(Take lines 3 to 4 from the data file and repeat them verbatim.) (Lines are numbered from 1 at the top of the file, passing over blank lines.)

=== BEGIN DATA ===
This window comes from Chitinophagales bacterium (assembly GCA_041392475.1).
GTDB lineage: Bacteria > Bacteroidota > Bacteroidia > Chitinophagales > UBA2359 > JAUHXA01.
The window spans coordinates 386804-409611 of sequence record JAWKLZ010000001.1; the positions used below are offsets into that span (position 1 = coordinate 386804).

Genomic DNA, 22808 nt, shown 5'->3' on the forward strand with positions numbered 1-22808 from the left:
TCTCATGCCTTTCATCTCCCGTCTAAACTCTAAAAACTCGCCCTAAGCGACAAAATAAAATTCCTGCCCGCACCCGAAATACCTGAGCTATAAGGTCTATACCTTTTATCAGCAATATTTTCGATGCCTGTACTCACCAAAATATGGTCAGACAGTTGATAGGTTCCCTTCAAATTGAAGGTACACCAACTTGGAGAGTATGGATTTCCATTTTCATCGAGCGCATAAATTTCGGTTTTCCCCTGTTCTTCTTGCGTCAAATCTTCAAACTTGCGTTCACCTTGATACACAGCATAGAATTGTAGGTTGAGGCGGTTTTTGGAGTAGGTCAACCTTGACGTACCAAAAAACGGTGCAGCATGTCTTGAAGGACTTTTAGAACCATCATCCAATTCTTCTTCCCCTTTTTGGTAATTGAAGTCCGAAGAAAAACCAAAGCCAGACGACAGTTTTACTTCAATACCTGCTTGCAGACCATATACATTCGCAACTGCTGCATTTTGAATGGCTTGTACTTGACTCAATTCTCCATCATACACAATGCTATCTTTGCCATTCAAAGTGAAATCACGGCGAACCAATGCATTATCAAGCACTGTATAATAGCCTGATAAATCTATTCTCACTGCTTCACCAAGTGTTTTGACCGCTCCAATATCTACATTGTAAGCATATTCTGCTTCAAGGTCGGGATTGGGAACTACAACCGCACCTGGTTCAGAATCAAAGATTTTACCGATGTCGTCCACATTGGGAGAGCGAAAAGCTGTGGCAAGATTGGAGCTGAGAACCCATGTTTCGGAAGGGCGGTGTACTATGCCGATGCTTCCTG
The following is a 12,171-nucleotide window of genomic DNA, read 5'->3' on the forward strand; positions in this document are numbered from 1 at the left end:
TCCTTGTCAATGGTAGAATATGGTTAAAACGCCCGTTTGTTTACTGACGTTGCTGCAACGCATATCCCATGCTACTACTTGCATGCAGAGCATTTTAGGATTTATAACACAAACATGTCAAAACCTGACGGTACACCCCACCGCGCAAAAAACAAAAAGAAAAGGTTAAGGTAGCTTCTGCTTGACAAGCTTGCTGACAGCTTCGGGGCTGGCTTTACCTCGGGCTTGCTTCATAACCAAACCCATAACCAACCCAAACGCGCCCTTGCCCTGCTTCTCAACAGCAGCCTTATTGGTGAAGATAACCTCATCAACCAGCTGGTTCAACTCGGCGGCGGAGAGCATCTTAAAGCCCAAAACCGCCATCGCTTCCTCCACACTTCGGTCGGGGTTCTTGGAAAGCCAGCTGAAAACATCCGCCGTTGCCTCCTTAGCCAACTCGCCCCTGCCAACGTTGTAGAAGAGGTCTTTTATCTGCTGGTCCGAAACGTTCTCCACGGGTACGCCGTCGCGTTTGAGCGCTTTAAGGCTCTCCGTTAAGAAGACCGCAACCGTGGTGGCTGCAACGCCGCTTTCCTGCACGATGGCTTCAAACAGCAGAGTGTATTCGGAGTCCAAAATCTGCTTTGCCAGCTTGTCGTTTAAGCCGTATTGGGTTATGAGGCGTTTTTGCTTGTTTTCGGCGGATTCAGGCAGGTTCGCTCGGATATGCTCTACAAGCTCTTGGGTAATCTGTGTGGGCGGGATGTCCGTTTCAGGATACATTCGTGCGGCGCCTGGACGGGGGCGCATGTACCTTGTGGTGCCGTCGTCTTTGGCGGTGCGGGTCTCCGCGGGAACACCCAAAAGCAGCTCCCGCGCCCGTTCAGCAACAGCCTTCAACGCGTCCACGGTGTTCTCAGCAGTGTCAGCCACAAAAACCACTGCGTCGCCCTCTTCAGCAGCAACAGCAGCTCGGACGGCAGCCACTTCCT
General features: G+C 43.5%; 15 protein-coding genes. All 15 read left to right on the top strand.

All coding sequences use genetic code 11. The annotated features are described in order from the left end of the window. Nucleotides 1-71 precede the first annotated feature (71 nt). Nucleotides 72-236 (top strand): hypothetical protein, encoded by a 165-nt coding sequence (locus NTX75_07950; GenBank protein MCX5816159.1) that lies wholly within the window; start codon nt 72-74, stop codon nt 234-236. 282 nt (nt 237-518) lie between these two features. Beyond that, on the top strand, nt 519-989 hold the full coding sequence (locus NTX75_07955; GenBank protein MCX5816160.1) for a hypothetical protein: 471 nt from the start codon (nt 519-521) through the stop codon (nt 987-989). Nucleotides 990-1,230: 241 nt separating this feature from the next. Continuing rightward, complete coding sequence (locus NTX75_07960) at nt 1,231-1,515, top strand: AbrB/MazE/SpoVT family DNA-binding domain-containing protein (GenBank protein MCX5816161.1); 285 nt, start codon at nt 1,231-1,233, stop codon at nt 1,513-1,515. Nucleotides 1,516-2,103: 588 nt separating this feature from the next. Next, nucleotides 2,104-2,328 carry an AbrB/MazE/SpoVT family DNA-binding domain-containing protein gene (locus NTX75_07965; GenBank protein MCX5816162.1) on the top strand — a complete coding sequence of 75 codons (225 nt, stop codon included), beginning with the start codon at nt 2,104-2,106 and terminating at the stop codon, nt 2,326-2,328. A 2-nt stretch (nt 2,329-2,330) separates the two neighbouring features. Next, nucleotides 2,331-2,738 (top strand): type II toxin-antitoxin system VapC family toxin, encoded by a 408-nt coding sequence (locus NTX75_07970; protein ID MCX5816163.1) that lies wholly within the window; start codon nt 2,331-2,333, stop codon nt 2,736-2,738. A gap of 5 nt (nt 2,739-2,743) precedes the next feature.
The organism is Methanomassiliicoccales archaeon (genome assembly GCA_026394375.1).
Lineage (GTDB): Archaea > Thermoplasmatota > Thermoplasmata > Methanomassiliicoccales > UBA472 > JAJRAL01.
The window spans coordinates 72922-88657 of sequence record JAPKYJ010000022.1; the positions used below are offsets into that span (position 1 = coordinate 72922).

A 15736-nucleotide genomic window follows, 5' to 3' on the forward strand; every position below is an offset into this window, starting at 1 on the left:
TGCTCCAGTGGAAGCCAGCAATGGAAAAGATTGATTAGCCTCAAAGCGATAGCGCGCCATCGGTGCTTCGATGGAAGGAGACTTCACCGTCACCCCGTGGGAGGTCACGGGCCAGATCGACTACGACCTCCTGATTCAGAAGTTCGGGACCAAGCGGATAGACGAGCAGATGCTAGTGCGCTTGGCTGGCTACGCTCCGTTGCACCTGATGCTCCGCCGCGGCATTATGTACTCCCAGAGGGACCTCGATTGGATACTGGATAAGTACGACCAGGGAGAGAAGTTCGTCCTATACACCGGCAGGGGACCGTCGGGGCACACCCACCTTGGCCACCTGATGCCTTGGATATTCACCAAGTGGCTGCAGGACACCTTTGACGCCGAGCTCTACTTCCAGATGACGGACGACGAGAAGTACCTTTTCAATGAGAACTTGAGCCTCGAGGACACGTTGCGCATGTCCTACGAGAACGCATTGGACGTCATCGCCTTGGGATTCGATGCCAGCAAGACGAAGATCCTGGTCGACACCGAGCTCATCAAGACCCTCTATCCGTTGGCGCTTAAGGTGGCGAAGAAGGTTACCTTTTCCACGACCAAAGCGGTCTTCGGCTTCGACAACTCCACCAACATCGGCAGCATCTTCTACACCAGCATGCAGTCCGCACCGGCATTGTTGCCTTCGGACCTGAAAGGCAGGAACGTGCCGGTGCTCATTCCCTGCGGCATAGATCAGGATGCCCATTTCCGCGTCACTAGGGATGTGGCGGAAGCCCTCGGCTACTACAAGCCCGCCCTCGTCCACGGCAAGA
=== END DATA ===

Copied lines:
The window spans coordinates 386804-409611 of sequence record JAWKLZ010000001.1; the positions used below are offsets into that span (position 1 = coordinate 386804).

Genomic DNA, 22808 nt, shown 5'->3' on the forward strand with positions numbered 1-22808 from the left: